When a man’s in love, song

Eddie Butcher, singing in English
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When a man’s in love he feels no cold like I not long ago,
Like a hero bright the other night I set out through frost and snow;
The moon she cheered me with her light that long and dreary way
Until I arrived at the very spot where all my treasure lay.

I gently tapped at my love’s window, – Would you rise and let me in?
Slowly she the door unlocked and slowly I drew in;
Her hands were soft, her bosom warm and her tongue it did gently glide,
I stole a kiss, thought it no miss, and wished her for my bride.

– Would you take me to your chamber, love, would you take me to your bed?
Would you take me to your chamber, love, for to rest my wearied head?
– For to take you to my chamber, love, it is more than I can do
But sit you down by the fireside and I’ll sit close by you.

– Oh, many’s the night I courted you against your parents’ will
When I was tossed by the winter stork and wet with the summer dew,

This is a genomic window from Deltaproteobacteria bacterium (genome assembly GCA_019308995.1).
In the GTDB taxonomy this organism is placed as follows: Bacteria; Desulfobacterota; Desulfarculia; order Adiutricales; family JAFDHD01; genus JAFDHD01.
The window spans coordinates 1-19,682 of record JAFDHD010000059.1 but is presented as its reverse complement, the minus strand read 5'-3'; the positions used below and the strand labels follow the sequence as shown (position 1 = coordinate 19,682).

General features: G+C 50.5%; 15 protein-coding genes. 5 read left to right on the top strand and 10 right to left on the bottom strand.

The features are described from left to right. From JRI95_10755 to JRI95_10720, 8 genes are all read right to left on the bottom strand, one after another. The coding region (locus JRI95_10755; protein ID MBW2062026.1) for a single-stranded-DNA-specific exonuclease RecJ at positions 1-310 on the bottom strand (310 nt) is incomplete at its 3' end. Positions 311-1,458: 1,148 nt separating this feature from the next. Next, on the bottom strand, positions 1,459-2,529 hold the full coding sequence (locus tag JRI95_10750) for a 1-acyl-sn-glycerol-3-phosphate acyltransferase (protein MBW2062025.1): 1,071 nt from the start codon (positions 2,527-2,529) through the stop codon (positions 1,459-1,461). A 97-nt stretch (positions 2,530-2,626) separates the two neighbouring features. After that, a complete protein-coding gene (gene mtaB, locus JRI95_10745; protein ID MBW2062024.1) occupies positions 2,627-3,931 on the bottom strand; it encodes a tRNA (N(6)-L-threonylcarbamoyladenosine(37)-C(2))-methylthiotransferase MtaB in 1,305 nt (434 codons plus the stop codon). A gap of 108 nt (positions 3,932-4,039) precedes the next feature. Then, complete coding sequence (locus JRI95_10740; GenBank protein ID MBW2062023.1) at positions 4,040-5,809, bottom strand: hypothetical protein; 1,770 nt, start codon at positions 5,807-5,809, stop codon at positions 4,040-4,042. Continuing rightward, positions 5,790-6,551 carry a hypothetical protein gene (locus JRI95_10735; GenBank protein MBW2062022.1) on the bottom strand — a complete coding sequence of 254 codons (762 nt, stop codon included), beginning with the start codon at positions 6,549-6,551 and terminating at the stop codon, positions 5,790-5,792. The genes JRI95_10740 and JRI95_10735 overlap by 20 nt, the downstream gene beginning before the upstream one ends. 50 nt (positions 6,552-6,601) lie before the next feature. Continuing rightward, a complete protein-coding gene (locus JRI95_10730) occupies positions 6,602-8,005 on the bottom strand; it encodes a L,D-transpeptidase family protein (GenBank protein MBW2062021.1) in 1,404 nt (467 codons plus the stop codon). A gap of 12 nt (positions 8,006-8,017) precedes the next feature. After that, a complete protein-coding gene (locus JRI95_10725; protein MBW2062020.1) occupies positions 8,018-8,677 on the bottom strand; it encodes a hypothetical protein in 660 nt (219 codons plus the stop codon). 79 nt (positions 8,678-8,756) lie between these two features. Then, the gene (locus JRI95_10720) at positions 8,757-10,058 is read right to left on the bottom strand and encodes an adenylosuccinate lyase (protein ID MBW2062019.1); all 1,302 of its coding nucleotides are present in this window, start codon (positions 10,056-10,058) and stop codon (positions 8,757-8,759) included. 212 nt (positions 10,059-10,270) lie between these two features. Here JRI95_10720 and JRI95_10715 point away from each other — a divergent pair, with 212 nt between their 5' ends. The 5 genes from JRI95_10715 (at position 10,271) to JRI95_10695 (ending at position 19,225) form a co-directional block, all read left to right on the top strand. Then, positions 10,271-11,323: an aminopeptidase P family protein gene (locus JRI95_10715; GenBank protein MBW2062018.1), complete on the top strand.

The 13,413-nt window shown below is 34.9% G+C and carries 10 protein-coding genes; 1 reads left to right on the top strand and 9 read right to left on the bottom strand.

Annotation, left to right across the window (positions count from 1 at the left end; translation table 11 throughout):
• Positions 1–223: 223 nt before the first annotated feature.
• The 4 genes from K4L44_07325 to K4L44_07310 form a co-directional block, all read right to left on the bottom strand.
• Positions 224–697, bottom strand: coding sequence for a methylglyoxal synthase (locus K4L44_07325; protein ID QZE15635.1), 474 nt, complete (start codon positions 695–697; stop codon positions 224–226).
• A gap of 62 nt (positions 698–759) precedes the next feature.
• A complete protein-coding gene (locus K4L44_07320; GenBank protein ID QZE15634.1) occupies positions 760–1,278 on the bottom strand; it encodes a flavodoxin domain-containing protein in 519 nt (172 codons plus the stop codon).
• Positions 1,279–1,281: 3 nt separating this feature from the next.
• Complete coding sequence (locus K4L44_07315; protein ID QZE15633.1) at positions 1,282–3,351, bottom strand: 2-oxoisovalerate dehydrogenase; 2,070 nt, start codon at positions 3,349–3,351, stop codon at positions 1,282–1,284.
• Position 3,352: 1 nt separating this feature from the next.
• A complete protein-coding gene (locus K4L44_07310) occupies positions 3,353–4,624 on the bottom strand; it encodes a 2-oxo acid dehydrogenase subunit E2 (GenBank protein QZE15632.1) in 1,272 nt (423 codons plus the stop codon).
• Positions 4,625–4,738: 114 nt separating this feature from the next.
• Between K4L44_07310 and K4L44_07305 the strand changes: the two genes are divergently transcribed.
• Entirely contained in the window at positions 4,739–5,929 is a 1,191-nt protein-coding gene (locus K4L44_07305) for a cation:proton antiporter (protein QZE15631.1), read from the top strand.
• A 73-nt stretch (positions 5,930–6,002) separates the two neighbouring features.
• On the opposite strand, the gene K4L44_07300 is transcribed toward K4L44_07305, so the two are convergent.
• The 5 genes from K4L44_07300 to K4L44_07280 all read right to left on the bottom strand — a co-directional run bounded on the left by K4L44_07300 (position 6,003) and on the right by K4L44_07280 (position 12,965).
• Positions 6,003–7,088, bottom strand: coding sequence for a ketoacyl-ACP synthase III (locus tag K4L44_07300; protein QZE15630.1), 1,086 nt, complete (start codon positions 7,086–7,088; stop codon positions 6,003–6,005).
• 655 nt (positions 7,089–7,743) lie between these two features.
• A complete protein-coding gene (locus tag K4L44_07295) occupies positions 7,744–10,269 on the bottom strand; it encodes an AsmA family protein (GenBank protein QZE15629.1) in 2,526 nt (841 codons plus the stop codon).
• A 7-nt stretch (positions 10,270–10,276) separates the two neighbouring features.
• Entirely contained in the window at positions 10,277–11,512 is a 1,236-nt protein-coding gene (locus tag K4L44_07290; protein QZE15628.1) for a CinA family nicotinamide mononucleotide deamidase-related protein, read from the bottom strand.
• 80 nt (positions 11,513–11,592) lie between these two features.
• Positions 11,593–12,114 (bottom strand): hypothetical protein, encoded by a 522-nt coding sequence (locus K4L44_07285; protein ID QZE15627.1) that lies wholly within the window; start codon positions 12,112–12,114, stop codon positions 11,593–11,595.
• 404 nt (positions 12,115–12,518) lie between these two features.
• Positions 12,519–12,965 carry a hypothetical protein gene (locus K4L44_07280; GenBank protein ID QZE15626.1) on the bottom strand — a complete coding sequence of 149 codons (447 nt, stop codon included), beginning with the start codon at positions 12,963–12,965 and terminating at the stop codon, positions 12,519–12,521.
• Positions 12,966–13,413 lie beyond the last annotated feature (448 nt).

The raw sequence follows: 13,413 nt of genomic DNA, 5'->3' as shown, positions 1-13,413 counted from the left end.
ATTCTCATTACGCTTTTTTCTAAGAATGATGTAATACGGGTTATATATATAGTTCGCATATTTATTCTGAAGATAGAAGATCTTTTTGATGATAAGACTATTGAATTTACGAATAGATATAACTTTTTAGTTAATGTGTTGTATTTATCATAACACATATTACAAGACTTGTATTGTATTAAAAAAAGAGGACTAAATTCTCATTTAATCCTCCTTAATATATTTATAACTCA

But this night does the courtship end between my love and me,
So fare you well, you unkind girl, and a long farewell to you.

– Oh, are you going to marry me? – What else then would I do?
– Well then, I’ll break through every tie, my love, I will go along with you;
Maybe my parents they would me forget or maybe they might me forgive,
Since this night forth we’re joined in one, along with you to live.


The last of many night visits ends with a promise of a runaway marriage which the boy obtains by threatening to break off relations: 5.1 begins, in Eddie’s 1954 text, in his brother John’s (L) and in most other versions, ‘Are you going to leave me?’. Since 1964 Eddie has been singing ‘Are you going to marry me?’: the girl seeks reassurance that elopement will have a proper outcome. Perhaps this is a modernizing trait. The song is hardly older anyway than mid-nineteenth century, and may be less old. I have seen no popular edition of it, though it must have been circulating among the Irish in America by the early 1900s (notice A), Undoubtedly Irish, it has been found chiefly in the northern half of Ireland and in parts of Canada colonized from there.